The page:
Today, Krishnadevaraya of Vijayanagara is remembered as the iconic king of south India. Most histories portray him as a Hindu warrior who crushed Muslim invaders, some paint him as a peasant who rose to become an emperor, and yet others remember him as a shrewd statesman, a brilliant poet or a benevolent ruler. Each of these identities contributed to the king’s remarkable persona, but he was much more than any one of these readings. What makes Krishnadevaraya so exciting is that his life embodies all the vibrant dynamism of his era, a time that witnessed radical transformations in the social, cultural and political life of South Asia, and the world at large. His two decade reign from 1509 to 1529 falls in what scholars call the early modern period, a precipice of world history when new global networks were being forged – c lt res merged and cultures clashed, but the vast lands of the earth were not yet claimed by European colonialism. Krishnadevaraya thus represents a critical transformation from ancient king to modern politician. And in that sense, he was India’s first global leader. He had to confront very modern problems such as building international alliances and negotiating overseas trade deals while grappling with the challenges of globalism and multiculturalism. The Deccan of his time was a place where Hindus and Muslims, north Indians and south Indians, Persians and Portuguese, all intermingled as they made their lives and fortunes. This cultural dynamism also inspired Krishnadevaraya to look back at India’s past and reflect on her histories and traditions. He presided over an Indian renaissance, when ancient texts and traditions were reinvigorated and infused with fresh and modern vitality.
Krishnadevaraya employed a cadre of spies to gauge the pulse of his people. His agents were fast of foot, strong in mind, fluent in many languages and skilled in the art of disguise. But their ports are not enough for the adventurous young king who often went out on his own intelligence gathering missions. At night, after all his official duties were complete, he would disguise himself and slip out of the palace under the cover of darkness. Interestingly (and unlike most other pre modern South Asian monarchs), we have an eyewitness record of Krishnadevaraya’s physique.
Domingo Paes was granted an audience with the king and observed him at close quarters. Contrary to Krishnadevaraya’s popular image today as tall, dark and handsome, and in stark contrast to his likeness in the Tirupati bronze seen on the cover of this book, Paes describes the king as being ‘of medium height, and of fair complexion and good figure, rather fat than thin’, with signs of smallpox on his face. However he may have looked, popular legends tell us that the king would often dispense with his rich embroidered silks and don the garb of a common man so that he might roam the city streets and observe the people of his capital in secret. Then, right at the break of dawn, he would sneak back to his chambers and rest a while before starting his day at sunrise. The king would brush his teeth and wash his face, and after he had applied his devotion l mark and sipped some sacred water, he would enter the great hall. Remembering all the things that he had seen and heard during the night, he would turn to Jangayya, his chief of security, and ask what had transpired at night. The king would listen carefully as Jangayya gave his report, and if all was in accordance with what he had observed himself, he would remain happy and quiet.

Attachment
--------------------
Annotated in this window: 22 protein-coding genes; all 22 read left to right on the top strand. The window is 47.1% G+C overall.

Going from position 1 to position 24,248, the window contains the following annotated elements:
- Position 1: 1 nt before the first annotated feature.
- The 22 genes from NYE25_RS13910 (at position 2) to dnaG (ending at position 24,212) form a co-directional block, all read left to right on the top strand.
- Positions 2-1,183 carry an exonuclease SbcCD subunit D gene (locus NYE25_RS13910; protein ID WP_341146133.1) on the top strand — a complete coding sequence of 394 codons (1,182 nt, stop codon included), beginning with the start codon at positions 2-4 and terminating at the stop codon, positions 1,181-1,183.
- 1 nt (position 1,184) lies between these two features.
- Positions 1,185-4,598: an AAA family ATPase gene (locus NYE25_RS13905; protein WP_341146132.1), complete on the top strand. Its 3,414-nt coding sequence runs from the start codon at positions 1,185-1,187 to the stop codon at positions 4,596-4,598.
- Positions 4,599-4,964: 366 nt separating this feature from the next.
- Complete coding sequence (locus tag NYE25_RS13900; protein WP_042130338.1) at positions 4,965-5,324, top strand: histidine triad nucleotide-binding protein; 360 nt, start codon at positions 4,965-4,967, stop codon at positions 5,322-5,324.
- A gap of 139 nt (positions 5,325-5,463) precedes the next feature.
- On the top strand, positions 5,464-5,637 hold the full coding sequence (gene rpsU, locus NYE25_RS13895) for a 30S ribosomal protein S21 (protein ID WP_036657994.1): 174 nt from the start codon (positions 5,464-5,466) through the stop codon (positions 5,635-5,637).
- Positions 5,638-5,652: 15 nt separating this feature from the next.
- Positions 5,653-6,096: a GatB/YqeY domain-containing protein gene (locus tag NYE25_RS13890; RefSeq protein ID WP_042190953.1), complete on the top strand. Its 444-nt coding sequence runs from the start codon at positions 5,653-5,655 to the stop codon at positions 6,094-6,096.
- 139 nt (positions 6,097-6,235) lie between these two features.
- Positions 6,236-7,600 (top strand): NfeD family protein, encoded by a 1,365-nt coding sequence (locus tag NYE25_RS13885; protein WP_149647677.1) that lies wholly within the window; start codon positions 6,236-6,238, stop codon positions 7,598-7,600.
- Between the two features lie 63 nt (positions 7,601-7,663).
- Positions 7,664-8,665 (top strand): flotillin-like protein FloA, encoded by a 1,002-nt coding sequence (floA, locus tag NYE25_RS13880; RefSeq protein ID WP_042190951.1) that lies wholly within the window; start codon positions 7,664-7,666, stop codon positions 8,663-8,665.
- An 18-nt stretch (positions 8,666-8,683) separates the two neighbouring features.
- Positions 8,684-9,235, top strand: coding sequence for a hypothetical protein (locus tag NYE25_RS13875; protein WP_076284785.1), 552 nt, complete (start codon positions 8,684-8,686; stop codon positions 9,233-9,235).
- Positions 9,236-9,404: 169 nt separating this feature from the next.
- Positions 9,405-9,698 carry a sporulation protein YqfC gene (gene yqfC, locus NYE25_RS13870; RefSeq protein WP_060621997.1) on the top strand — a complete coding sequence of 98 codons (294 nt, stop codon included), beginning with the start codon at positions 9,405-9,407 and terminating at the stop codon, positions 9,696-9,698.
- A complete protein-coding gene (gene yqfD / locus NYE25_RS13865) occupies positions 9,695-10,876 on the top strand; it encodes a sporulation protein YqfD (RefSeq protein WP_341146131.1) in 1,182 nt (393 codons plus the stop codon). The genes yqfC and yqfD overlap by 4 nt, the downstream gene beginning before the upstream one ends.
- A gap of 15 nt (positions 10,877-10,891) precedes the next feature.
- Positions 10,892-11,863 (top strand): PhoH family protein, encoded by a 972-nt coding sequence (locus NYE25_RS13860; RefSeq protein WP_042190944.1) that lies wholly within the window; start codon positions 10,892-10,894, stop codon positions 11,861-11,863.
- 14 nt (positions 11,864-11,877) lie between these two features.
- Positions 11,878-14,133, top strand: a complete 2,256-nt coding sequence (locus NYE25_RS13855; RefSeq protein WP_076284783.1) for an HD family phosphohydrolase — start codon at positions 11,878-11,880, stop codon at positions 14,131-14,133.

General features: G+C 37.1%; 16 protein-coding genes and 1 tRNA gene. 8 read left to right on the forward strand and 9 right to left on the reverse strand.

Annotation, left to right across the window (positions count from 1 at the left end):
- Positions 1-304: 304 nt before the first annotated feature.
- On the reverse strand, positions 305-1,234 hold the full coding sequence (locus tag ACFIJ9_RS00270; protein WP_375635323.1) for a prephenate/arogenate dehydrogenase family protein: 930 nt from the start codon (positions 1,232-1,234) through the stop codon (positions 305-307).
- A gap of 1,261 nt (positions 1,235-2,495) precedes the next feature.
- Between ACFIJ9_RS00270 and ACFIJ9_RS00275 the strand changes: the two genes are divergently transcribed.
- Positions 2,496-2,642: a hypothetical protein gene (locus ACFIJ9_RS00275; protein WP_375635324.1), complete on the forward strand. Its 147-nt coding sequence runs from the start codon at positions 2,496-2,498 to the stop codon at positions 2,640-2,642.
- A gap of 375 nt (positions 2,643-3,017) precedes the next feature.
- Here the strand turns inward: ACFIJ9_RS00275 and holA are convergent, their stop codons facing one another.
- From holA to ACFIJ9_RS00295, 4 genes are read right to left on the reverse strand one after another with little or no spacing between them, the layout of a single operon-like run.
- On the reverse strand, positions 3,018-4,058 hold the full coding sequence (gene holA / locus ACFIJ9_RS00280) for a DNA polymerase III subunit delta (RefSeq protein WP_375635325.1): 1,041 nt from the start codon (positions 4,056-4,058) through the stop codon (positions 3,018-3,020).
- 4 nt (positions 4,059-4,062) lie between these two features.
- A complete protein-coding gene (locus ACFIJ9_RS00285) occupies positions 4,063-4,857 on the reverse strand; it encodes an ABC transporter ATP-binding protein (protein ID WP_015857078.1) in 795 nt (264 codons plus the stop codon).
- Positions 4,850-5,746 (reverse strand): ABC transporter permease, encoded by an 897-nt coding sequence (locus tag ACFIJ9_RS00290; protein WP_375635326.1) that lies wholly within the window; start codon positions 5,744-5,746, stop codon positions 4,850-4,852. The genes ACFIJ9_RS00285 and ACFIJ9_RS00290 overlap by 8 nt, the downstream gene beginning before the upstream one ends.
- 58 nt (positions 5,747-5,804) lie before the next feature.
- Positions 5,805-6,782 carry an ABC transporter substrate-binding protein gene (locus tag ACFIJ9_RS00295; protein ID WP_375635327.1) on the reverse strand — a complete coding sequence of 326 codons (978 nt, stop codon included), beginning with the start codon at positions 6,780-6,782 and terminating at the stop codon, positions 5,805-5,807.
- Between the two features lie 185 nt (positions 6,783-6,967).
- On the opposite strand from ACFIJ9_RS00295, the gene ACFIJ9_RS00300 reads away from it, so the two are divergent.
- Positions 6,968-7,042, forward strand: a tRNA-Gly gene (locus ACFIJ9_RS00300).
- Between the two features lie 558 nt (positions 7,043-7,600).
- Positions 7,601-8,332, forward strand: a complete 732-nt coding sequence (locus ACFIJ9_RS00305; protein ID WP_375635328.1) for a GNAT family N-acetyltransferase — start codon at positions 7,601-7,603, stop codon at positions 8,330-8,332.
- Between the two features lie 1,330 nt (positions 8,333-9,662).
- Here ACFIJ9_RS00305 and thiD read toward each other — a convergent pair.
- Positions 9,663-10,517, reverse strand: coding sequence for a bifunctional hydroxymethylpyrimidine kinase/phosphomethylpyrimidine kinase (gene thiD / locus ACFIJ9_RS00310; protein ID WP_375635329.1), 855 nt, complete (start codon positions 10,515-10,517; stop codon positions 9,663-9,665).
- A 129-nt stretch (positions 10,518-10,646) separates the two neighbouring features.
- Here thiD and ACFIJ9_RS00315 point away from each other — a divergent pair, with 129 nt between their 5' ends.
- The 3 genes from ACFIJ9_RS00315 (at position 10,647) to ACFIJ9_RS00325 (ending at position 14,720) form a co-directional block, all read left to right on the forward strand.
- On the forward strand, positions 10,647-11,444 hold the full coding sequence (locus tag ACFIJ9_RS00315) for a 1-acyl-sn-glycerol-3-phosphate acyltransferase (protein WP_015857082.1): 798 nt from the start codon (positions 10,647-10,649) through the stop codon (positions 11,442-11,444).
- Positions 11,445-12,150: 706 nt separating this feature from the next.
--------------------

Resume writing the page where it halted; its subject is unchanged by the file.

In addition to reconnaissance, Krishnadevaraya was probably going out to meet Chinnadevi, a beautiful and talented young dancer he had fallen in love with before becoming king. According to Nunes, when Krishnadevaraya was young and growing up in the city of Vijayanagara, he had a secret liaison with a courtesan for whom he had much affection. And out of his great love for her, he promised her many times over that he would marry her should he become king. Chinnadevi was not from a royal family; she was likely a low-caste dancing girl, and as king he could not take such a woman as his principal wife. But as the stories go, he loved her dearly and would steal out of the palace at night so they could be together. On the way to one such evening he was discovered by Timmarasu, which followed him all the way to Chinnadevi’s house. The old minister rebuked the young king as he accompanied him back to the palace, but all the while Krishnadevaraya professed his genuine love for her and told him of his promise. Understanding the king’s genuine affection for Chinnadevi, Timmarasu gave way to his wish, and promised to marry them in secret so that it would not look ill upon the king. But first Timmarasu oversaw Krishnadevaraya’s marriage to Tirumaladevi, a royal princess from the Tamil country who would be the king’s principal queen. Only then did Timmarusu arrange for the king’s secret marriage to Chinnadevi. She would remain the king’s true love through his life, the queen he adored above all others.
Excerpted with permission from Raya: Krishnadevaraya of Vijayanagara by Srinivas Reddy, Juggernaut Books.
Watch Srinivas Reddy in conversation with Mini Menon, as they discuss more about Krishnadevaraya and his times here-